Starting today, most Marylanders must be 21 years old, instead of 18, to drink any alcoholic beverage legally.

Because the controversial new drinking-age law does not affect those who are already 18, 19 or 20 years old, the law's immediate effect will be on those turning 18 today and in the future.

Waiters and waitresses who are not legally able to consume or purchase liquor as a result of the higher drinking age still will be able to serve alcoholic beverages in most jurisdictions, however.

The repercussions of the higher drinking age are many. A court challenge is under way alleging that it is unconstitutional to allow some, but not all, 18-year-olds to drink legally.

Liquor board officials say they will have to work harder at inspections and enforcements and in some counties they have sent details of the new laws to all licensees. Tavern owners and store clerks say they will have to check identification cards more closely because the new law applies to some, but not all, persons in the 18-year-old group.

And some establishments, particularly those in the College Park area that have catered to the 18-to-21-year-old college crowd, anticipate a drop in business and have planned new strategies to attract older patrons.

The purpose of the new law, according to the legislators who voted for it and the lobbyists who pushed it, is to curb drunk driving and auto fatalities by restricting the availability of liquor to persons under 21 years old.

A spokesman for the Maryland State Police, Dan McCarthy, said this week that he expects drunk driving to decrease as a result of the new law.

State police records show that there have been 116 fewer auto fatalities this year than last and McCarthy said laws passed in 1981 to toughen penalties for drunk drivers are partly responsible.

The Rendez-Vous, a popular night spot in College Park that caters primarily to undergraduates at the University of Maryland and serves only beer, is undergoing a face-lift to draw an older clientele because of the change in the legal drinking age.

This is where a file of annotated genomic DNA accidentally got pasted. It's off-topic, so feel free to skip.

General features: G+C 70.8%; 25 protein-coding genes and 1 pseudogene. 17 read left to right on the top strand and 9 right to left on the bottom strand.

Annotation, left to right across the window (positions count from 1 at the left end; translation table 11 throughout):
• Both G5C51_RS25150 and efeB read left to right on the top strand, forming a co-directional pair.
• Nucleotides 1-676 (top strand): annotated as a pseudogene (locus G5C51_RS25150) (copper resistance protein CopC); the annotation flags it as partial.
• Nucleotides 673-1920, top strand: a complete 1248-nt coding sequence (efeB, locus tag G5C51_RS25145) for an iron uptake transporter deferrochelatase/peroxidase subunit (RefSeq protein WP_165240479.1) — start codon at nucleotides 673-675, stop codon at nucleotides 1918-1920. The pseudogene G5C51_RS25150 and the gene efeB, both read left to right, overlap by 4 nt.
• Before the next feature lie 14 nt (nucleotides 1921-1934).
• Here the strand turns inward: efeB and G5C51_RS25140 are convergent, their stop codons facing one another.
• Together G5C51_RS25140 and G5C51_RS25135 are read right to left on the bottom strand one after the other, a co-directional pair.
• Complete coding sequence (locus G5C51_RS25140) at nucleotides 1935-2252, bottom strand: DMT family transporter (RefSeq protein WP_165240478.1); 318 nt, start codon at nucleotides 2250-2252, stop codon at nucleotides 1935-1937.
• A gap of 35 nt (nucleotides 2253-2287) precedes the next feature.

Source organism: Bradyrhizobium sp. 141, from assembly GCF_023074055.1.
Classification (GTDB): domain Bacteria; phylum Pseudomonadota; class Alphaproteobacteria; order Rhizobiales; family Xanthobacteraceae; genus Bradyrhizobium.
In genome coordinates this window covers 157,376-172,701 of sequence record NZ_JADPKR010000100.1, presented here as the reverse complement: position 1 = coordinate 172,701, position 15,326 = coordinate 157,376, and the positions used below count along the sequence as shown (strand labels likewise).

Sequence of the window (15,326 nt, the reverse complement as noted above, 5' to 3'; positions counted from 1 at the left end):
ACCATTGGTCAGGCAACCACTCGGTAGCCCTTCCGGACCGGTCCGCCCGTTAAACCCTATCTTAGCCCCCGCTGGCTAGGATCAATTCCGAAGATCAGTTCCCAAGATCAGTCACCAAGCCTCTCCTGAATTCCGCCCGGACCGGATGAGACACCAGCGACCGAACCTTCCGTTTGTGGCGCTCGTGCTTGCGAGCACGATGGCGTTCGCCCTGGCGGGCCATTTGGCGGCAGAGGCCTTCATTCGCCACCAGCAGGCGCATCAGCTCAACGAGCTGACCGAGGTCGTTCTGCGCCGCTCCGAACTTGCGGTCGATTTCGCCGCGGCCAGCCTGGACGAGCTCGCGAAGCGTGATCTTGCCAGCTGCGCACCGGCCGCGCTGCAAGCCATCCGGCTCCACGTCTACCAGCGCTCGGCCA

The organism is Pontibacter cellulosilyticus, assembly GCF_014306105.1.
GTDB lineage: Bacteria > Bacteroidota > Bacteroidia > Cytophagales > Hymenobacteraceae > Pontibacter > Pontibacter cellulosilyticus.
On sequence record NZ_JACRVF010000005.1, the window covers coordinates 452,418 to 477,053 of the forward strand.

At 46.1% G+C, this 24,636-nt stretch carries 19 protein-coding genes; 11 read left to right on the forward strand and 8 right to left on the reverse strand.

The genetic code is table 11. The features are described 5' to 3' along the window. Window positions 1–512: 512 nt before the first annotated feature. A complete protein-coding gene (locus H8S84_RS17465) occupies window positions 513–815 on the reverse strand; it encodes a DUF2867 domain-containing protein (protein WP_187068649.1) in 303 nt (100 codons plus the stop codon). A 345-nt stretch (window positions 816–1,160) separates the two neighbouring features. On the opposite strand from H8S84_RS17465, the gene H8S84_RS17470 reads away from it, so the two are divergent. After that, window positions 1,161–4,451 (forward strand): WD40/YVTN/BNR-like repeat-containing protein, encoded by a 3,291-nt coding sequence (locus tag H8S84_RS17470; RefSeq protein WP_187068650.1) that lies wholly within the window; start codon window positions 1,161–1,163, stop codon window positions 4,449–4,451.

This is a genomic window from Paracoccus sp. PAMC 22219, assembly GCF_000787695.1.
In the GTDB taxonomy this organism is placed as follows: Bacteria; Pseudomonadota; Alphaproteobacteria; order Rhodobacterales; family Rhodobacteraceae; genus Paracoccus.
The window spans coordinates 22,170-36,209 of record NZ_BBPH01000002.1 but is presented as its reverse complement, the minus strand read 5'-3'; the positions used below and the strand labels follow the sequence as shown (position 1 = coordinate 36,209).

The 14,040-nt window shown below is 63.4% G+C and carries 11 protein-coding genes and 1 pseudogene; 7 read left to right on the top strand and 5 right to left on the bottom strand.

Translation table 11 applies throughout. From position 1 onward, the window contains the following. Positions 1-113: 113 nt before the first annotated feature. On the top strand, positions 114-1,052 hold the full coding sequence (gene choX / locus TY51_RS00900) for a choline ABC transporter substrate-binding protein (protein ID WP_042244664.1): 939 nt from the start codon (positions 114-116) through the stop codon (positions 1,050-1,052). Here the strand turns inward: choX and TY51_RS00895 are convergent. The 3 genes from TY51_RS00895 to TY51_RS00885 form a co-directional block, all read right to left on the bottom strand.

"It definitely won't get as crowded as it does now," says Eli Kosanovich, one of The Rendez-Vous' managers. In anticipation of the loss of college-age customers, the establishment has been remodeled and a new awning already hangs in front. The owners may apply for a wine license and there will be a more sophisticated menu in the restaurant, according to Kosanovich.

Critics of the higher drinking age, including some legislators and tavern and liquor store owners, say the law will fail to reduce drunk driving among teen-agers because many 18- to 21-year-olds will still be able to purchase liquor in the District and in neighboring states, such as Delaware and West Virginia.

"In our area they will just go into the District to get it," says Gordon Williams, the owner of Lee's Restaurant in Hyattsville and a past president of the Licensed Beverages Distributors of Maryland. "If we crack down, and we have to, they'll just go to D.C. It's a big hassle."

Liquor store owners across the District line acknowledge that they expect their businesses to improve, but several emphasized that they will not encourage 18-year-olds to take advantage of the proximity.

In addition to raising the drinking age, new laws that will go into effect today include the confiscation of license plates of repeat drunk drivers for 120 days, a requirement that drunk drivers submit to a chemical blood test for alcohol if they are involved in a fatal accident, and a lengthening of the time that drunk driving convictions remain on a motorist's driving record.

Gov. Harry Hughes also announced this week that the state has received a $400,000 federal grant to pay overtime to state and local police who patrol the highways where drunk driving is most widespread.

With today's change in the law, Maryland becomes the third state to raise the drinking age to 21 after having lowered it to 18 in the early 1970s. Four other states have raised it from 18 to 19 in response to studies showing a correlation between drunk driving and teen-age drinking.

Although Hughes and other lawmakers hailed the new drinking age as a necessary step to curbing drunk drivers, critics charged that the law will accomplish nothing other than impressing voters in an election year.

One of the governor's early polls, released during the winter, showed that a majority of the electorate would support candidates who approve a higher drinking age.